Health literacy is defined as "the degree to which individuals have the capacity to obtain, process, and understand basic health information and services needed to make appropriate health decisions."1 The skills required encompass reading, listening, analytics, numeracy, and decision-making, plus the ability to navigate a complex and changing healthcare delivery system. Healthcare providers, patients, and other stakeholders have important roles in health literacy.
According to the Centers for Disease Control and Prevention (CDC):2
Anyone who provides health information and services to others, such as a doctor, nurse, dentist, pharmacist, or public health worker, also needs health literacy skills to
Given the increasing complexity of cancer diagnosis, treatment, follow-up with survivorship care plans, health literacy is integral to delivery of patient-centered care.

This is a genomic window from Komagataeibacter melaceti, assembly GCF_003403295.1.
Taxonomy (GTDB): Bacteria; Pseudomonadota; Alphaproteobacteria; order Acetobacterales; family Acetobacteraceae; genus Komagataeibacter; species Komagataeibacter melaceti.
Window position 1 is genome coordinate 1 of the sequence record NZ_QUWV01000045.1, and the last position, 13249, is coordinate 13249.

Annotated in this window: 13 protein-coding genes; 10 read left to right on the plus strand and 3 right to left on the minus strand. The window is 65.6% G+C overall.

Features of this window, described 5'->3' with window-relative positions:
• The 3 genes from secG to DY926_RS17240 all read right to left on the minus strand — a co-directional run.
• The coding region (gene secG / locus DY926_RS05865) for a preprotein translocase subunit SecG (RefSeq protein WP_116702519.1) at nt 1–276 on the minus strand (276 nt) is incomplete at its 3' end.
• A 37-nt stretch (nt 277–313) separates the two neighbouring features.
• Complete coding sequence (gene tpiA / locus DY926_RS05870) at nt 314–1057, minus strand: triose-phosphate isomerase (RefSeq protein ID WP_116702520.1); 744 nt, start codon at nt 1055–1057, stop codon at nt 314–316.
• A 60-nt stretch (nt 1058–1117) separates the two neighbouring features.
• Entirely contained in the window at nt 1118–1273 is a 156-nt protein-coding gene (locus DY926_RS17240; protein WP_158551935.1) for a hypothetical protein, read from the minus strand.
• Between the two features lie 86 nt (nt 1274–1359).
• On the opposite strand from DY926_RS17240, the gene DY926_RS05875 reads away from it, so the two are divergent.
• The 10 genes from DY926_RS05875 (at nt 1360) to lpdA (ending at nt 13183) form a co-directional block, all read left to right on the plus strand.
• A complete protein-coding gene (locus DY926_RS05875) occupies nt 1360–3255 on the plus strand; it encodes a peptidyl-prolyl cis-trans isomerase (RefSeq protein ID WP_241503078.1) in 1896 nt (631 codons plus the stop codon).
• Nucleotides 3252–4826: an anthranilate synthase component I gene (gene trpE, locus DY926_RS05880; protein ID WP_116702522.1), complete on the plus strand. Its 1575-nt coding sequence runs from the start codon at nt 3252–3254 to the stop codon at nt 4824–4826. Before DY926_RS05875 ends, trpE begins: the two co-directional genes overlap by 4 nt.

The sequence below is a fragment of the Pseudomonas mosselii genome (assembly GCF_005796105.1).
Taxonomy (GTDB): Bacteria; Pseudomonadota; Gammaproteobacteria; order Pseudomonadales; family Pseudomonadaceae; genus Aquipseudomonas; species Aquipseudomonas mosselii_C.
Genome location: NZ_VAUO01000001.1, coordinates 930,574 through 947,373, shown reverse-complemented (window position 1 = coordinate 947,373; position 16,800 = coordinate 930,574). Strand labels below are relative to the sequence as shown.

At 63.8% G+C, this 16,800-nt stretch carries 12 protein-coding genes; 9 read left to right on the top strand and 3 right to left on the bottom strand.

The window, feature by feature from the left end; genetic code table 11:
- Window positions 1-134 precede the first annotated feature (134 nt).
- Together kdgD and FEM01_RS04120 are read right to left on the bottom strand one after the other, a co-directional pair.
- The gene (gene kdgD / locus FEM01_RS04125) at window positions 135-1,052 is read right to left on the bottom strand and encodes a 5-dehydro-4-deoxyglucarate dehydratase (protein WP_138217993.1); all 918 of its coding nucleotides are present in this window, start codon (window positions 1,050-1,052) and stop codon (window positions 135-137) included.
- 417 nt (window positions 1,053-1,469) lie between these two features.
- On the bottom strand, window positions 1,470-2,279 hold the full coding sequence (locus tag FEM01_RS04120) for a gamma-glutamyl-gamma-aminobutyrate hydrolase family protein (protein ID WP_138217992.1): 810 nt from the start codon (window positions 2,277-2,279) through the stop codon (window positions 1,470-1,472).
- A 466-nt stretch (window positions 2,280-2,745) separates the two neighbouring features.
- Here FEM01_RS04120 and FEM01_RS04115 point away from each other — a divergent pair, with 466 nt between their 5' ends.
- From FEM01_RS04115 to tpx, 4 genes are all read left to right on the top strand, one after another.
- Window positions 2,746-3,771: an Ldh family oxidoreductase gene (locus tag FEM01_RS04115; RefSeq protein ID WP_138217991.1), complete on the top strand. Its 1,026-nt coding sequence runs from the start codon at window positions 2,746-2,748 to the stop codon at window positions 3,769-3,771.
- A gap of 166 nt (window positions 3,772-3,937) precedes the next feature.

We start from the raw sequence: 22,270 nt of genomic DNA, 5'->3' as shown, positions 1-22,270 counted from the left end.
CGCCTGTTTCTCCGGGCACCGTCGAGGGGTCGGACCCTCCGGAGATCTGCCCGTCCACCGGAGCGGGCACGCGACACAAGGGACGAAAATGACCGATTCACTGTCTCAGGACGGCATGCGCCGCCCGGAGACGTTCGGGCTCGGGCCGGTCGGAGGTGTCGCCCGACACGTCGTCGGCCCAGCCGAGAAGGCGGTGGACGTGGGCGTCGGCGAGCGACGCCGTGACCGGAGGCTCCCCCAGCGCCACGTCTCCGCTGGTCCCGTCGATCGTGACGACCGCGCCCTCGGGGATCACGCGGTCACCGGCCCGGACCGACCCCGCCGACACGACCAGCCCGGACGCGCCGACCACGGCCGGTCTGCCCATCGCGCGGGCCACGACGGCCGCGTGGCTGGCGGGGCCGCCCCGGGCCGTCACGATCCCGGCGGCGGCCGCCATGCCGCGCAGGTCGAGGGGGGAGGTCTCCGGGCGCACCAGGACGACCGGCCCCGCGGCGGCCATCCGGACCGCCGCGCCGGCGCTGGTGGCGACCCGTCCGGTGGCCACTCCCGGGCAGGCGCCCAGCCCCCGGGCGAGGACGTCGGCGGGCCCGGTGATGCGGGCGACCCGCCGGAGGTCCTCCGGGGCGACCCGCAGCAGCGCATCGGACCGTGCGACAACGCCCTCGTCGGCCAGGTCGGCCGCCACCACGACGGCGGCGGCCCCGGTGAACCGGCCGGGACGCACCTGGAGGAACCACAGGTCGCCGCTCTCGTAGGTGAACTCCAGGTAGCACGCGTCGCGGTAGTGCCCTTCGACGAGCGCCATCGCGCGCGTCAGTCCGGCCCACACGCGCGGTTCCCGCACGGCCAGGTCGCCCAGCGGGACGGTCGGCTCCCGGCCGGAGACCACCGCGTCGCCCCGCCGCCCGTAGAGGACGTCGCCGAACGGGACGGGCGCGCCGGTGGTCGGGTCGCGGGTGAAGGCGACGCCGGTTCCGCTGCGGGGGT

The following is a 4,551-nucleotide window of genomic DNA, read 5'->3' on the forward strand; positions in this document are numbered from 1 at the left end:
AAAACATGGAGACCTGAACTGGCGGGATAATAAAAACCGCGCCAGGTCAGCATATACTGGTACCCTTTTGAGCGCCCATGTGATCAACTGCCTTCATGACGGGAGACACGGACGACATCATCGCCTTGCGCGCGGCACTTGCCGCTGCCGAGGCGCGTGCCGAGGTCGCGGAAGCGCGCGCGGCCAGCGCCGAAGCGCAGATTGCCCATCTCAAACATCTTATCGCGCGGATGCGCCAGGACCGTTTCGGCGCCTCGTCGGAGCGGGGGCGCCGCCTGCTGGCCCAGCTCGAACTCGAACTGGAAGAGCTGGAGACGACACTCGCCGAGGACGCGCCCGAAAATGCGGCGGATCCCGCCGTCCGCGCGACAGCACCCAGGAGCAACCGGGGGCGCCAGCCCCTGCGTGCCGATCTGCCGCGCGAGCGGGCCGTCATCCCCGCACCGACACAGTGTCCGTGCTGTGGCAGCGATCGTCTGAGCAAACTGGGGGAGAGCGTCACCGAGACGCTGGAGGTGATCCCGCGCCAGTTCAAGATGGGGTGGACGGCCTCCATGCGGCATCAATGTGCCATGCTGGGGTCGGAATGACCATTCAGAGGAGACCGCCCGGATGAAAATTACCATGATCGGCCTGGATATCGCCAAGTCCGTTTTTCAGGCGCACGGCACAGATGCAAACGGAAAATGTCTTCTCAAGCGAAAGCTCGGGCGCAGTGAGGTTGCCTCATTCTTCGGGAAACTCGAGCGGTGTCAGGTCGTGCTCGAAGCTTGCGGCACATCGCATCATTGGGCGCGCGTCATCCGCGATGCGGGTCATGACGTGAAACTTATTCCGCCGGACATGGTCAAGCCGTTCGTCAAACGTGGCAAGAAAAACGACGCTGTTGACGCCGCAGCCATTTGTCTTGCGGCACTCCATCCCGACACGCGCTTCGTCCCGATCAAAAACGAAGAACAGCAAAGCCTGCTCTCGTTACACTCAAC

1. Nielsen-Bohlman L, Panzer AM, Kindig DA (eds). Health Literacy: A Prescription to End Confusion. Institute of Medicine Committee on Health Literacy. Washington, DC: National Academies Press; 2004.
2. Centers for Disease Control and Prevention. What is Health Literacy?
With this education project ACCC seeks to help cancer programs across the country to improve survivorship programming through the application of the health literacy principles.
As the COVID-19 pandemic recedes and restrictions loosens for most of the U.S., we'll discuss how patient education has become even more critical during this transition.
Practical strategies for increasing health literacy in patients in order to improve healthcare engagement and shared decision-making, with a special focus on eHealth literacy and financial health literacy. (August 20, 2020)
Health literacy related to cancer diagnosis, treatment, and post-treatment follow-up requires on-going attention. This webinar will give you a deeper understanding of the importance of evaluating your cancer program's current health literacy efforts. (October 30, 2020)